The world remembers Edison, Ford, and the Wright Brothers. But what about Philo T. Farnsworth, the inventor of television, an innovation that did as much as any other to shape the twentieth century? That question lies at the heart of "The Boy Genius and the Mogul," Daniel Stashower's captivating chronicle of television's true inventor, the battle he faced to capitalize on his breakthrough, and the powerful forces that resulted in the collapse of his dreams.
The son of a Mormon farmer, Farnsworth was born in 1906 in a single-room log cabin on an isolated homestead in Utah. The Farnsworth family farm had no radio, no telephone, and no electricity. Yet, motivated by the stories of scientists and inventors he read about in the science magazines of the day, young Philo set his sights on becoming an inventor. By his early teens, Farnsworth had become an inveterate tinkerer, able to repair broken farm equipment when no one else could. It was inevitable that when he read an article about a new idea -- for the transmission of pictures by radio waves--that he would want to attempt it himself. One day while he was walking through a hay field, Farnsworth took note of the straight, parallel lines of the furrows and envisioned a system of scanning a visual image line by line and transmitting it to a remote screen. He soon sketched a diagram for an early television camera tube. It was 1921 and Farnsworth was only fourteen years old.
Farnsworth went on to college to pursue his studies of electrical engineering but was forced to quit after two years due to the death of his father. Even so, he soon managed to persuade a group of California investors to set him up in his own research lab where, in 1927, he produced the first all-electronic television image and later patented his invention. While Farnsworth's invention was a landmark, it was also the beginning of a struggle against an immense corporate power that would consume much of his life. That corporate power was embodied by a legendary media mogul, RCA President and NBC founder David Sarnoff, who claimed that his chief scientist had invented a mechanism for television prior to Farnsworth's. Thus the boy genius and the mogul were locked in a confrontation over who would control the future of television technology and the vast fortune it represented. Farnsworth was enormously outmatched by the media baron and his army of lawyers and public relations people, and, by the 1940s, Farnsworth would be virtually forgotten as television's actual inventor, while Sarnoff and his chief scientist would receive the credit.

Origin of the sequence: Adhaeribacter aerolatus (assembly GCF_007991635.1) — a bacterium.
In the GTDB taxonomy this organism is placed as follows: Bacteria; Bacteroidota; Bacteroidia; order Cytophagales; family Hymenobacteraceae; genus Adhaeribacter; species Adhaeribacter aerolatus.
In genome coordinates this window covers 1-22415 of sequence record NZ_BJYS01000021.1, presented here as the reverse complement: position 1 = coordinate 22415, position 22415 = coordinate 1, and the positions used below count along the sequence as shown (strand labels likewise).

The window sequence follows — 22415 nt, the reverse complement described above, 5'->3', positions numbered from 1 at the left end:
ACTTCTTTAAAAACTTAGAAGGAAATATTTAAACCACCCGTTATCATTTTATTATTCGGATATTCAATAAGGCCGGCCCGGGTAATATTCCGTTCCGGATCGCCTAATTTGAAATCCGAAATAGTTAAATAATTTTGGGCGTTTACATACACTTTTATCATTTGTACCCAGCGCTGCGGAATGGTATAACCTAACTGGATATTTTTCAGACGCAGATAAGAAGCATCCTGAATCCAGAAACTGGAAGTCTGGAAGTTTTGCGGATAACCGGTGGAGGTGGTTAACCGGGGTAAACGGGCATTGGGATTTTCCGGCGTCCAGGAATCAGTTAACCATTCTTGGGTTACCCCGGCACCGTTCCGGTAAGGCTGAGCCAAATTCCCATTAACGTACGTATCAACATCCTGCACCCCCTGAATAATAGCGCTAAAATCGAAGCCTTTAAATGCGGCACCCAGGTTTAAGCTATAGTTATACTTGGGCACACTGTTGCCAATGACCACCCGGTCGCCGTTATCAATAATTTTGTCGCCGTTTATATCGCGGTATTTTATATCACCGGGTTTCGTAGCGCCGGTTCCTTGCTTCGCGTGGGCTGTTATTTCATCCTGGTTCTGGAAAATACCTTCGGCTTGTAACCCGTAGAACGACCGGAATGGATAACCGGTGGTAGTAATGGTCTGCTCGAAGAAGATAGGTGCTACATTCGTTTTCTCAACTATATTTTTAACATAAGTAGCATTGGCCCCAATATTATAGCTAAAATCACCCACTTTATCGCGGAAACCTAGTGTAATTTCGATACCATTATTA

Restoring Farnsworth to his rightful place in history, "The Boy Genius and the Mogul" presents a vivid portrait of a self-taught scientist whose brilliance allowed him to "capture light in a bottle." A rich and dramatic story of one man's perseverance and the remarkable events leading up to the launch of television as we know it, "The Boy Genius and the Mogul "shines new light on a major turning point in American history.
In page after page of colorful imagery, "The Incredible World of Spy-Fi" captures four decades of espionage eye candy from our favorite fictional spies. From Maxwell Smart's Shoe Phone to James Bond's Walther PPK to Austin Powers' eyeglasses and classic spy gear from "Alias," "Mission: Impossible," "The Wild Wild West," and more, this visual gallery reveals to the public for the very first time the world's largest collection of spy props and artifacts. Danny Biederman, creator of the Spy-Fi Archives, has spent the better part of his life tracking down over 4,000 rare pieces. So thorough is his collection that the CIA visited the Archives and invited Biederman to display a portion from his massive treasury at CIA headquarters. Here, Biederman profiles over 200 of his coolest, most captivating gadgets, offering enough juicy trivia and insider stories to make any spy proud.